Canning, A Zero Waste Vegan Tool
#VeganMoFo Day 5 – Canning, A Zero Waste Vegan Tool
Canning can be a great zero waste tool. It’s been around since the age of Napoleon Bonaparte, when they discovered they could preserve food for army troops during the Napoleonic wars. The freezer is great for keeping food on hand and expanding storage time, but they can fill up and the power can go out for extended times, leading to mass defrost and spoilage. The answer can be canned food, and the good news is we can CAN it ourselves at home. This post is meant as an overview of home canning, and does not replace or represent itself to be an official guide for proper canning at home. It is important to consult safe canning sources, which will be listed at the end of this post.
Proper canning destroys harmful microorganisms, such as molds, yeasts, enzymes, and bacteria that cause food spoilage and creates a partial vacuum in the jar to prevent these same microorganisms from later entering from the outside of the lid. These potentially harmful microorganisms grow between 40-185 degrees Fahrenheit, so we want to ensure our foods are processed above these temperatures for sustained time to allow heat to completely penetrate the contents. Note, some foods aren’t safe to can at all due to their density, such as pumpkin butter or tofu, as heat penetration is inconsistent throughout the contents. Failing to use proper methods, inadequate heat or time, can lead to potentially deadly food poisoning from Clostridrium botulinum (botulism), so it’s always, ALWAYS, ALWAYS important to follow directions from current, safe canning sources.
Our foods have changed over time. The acid and sugar contents of our fruits and vegetables differ dramatically today from those even a decade ago (for an interesting and enlightening read, check out Eating on the Wild Side: The Missing Link to Optimum Health by Jo Robinson that talks all about how different current produce is from heritage produce). Heirloom canning recipes from our parents and grandparents, especially those using flour, cornstarch, and lime, may no longer be safe due to changes in produce. In addition, older editions of canning guides may no longer be applicable, so it is a good practice to update your canning cookbooks every couple of years.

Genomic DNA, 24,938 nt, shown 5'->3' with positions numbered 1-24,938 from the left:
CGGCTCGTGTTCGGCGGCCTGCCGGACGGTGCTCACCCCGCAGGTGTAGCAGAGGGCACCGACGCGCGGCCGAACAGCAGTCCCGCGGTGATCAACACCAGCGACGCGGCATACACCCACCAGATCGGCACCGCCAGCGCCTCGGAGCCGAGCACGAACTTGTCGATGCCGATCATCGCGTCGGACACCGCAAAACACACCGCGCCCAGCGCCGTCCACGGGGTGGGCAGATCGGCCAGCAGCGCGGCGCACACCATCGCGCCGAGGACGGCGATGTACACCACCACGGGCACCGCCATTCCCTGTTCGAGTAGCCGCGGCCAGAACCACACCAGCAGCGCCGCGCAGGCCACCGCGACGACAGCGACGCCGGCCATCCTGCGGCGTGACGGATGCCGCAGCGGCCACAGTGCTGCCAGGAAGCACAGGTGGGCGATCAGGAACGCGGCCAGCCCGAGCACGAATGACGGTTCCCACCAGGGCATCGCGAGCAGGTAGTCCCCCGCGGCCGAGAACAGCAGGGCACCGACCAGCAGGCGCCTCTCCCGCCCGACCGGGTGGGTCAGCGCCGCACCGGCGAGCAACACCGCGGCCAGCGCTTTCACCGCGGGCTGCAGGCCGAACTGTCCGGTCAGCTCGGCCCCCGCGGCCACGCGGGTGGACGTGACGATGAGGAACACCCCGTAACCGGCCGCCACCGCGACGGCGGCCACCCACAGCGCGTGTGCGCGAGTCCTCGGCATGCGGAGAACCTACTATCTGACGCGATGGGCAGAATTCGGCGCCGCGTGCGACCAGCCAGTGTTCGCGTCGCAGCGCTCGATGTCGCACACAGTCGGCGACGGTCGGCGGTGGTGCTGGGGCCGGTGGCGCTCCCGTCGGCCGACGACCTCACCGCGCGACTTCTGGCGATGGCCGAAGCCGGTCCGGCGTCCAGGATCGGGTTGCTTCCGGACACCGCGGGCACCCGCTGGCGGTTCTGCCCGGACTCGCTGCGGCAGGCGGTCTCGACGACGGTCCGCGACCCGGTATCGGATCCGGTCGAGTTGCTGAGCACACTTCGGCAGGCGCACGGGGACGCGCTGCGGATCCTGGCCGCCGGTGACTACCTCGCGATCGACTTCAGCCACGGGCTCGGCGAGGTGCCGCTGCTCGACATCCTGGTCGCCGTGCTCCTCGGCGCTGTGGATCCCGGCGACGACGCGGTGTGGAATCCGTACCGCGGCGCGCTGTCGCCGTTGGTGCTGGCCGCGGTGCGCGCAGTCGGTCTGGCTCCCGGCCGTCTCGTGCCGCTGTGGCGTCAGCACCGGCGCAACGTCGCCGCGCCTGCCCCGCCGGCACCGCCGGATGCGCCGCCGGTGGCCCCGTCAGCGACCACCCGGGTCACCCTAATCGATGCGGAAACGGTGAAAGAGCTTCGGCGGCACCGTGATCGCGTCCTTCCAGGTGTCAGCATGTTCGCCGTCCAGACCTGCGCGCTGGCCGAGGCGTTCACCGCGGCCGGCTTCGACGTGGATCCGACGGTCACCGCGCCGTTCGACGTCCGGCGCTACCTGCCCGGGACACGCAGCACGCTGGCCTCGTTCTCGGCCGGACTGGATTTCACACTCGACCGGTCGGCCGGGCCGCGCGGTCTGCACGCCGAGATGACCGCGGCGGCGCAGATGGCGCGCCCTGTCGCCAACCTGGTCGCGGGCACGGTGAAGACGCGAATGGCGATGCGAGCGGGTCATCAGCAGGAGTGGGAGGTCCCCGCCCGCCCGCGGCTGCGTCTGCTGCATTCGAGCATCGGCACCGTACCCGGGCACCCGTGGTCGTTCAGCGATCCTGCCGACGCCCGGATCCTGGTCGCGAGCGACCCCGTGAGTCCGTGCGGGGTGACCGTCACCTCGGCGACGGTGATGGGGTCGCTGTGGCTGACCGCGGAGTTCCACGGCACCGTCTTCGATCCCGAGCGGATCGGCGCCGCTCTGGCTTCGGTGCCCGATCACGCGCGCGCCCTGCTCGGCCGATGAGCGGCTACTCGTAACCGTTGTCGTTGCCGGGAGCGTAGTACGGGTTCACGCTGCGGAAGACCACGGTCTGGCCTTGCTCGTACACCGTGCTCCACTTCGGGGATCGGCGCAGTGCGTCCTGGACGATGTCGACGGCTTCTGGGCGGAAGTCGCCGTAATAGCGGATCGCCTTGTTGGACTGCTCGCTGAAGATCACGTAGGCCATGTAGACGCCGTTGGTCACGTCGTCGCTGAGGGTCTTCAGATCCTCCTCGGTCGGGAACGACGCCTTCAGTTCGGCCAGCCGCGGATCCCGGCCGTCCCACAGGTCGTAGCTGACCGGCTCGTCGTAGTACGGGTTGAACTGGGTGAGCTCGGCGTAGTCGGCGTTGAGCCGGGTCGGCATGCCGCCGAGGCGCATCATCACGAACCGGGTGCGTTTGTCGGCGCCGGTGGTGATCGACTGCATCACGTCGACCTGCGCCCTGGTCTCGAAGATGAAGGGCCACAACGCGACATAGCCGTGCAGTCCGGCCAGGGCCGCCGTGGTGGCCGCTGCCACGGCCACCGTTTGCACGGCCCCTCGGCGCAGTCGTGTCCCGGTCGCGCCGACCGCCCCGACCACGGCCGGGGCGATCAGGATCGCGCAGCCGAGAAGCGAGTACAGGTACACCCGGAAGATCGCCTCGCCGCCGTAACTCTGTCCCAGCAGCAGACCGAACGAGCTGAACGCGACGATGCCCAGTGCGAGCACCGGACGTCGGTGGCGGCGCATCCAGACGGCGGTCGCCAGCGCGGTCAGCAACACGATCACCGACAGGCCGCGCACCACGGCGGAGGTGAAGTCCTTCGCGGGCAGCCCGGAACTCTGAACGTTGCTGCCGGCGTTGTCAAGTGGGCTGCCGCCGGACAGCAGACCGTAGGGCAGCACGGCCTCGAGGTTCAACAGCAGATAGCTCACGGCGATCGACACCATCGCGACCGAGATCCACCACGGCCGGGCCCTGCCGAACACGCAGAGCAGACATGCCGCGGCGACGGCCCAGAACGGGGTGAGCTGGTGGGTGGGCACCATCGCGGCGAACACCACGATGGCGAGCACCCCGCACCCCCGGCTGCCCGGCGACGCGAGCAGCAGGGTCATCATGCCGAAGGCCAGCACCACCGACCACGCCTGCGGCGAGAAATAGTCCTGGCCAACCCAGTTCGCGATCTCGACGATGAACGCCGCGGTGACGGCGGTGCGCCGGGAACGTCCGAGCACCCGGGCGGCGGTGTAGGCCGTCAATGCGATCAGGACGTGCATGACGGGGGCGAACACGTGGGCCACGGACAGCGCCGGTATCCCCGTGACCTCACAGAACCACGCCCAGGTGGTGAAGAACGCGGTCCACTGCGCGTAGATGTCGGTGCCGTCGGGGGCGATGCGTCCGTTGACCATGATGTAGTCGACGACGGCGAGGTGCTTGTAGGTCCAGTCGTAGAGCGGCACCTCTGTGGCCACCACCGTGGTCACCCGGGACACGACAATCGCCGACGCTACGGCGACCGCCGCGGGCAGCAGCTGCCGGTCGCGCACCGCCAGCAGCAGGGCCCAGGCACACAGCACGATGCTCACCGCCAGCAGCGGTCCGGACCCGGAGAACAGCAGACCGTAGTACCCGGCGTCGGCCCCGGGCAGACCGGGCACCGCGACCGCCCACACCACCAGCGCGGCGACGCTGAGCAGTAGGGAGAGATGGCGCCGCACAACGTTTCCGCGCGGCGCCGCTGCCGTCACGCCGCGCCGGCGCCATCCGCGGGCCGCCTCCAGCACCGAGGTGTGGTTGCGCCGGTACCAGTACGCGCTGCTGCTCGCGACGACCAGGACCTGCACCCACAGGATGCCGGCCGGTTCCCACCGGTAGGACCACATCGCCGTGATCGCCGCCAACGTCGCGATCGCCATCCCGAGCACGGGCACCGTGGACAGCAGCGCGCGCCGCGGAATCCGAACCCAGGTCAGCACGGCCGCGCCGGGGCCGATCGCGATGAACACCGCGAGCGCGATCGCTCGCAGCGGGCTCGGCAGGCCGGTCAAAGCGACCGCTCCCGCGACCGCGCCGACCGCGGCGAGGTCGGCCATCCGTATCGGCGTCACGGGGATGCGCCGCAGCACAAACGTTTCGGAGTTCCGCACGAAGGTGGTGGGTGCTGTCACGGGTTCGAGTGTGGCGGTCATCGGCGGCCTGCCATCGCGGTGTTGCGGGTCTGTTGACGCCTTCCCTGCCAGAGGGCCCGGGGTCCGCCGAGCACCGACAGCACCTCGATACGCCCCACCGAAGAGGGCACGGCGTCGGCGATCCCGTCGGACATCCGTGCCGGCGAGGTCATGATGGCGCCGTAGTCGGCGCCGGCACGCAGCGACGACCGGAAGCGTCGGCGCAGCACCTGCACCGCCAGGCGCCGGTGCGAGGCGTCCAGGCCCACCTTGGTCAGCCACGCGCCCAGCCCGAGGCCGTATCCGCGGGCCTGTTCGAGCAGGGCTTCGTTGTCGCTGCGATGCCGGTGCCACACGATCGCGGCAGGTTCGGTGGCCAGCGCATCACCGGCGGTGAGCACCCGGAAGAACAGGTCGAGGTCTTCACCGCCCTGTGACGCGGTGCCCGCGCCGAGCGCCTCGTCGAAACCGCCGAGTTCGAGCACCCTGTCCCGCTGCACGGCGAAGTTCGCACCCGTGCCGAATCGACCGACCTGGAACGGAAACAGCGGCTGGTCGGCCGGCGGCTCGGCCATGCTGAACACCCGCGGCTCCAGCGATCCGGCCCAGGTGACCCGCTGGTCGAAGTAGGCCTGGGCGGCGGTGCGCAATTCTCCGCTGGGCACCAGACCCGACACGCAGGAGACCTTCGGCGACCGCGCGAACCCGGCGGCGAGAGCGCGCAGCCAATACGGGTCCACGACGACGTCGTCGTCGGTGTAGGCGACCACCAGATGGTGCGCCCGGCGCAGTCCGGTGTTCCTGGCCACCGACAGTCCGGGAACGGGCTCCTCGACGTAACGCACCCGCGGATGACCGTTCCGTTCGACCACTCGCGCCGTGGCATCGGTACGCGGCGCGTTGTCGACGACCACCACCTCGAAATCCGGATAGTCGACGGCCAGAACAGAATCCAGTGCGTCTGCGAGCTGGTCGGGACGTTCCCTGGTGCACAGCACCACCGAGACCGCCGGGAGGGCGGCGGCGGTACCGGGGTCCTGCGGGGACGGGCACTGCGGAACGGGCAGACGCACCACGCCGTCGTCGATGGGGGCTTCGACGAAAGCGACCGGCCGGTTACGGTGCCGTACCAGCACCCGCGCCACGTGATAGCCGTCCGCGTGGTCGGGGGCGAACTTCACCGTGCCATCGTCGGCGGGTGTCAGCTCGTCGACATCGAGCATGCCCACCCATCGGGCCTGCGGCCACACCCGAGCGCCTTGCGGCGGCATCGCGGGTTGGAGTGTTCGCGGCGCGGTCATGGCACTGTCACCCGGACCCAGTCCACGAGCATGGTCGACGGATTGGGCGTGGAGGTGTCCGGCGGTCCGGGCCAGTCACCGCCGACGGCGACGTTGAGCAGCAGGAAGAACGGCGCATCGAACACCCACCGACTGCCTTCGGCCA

There are two different methods of canning, boiling water bath canning and pressure canning, and the distinction between the two are extremely important to understand and they are NOT interchangeable! Water bath canning is used for canning foods that contain natural acids or are canning in an acid liquid and have a pH of 4.6 or less. Common acid foods for canning include: apples, tomatoes, pickles, mustard, jam, etc., depending upon their preparation. Pressure canning is used for low-acid foods with a pH higher than 4.6. Low acid foods can include: vegetable stock, soups, green beans, dried beans, potatoes, etc.
Boiling Water Bath Canning
Boiling water bath canning is a great way to start your foray into canning, as it is the least technical and less intimidating. Again, it is used for acid foods only. To put it simply, jars containing acid foods are boiled in water that covers the lids by approximately two inches. As water comes to and sustains a boil, the air and contents within the jar expand, pushing air out of the jar, into the water, and escape into the air. When the jar is removed from the boiling water at the end of the processing time, the pressure outside of the jar (atmospheric pressure) is greater than that in the inside of the jar due to the lost air, pushing the lid down onto the rim of the jar, creating a vacuum seal (it appears as though the lid is sucked down onto the rim of the jar, but it is actually being pushed down onto the jar from the outside due to the pressure differential). In the process of heating, microorganisms are also destroyed, as long as the water is at boiling temperature throughout the entire processing time. If boiling ever stops, the timer must be reset to zero and started again.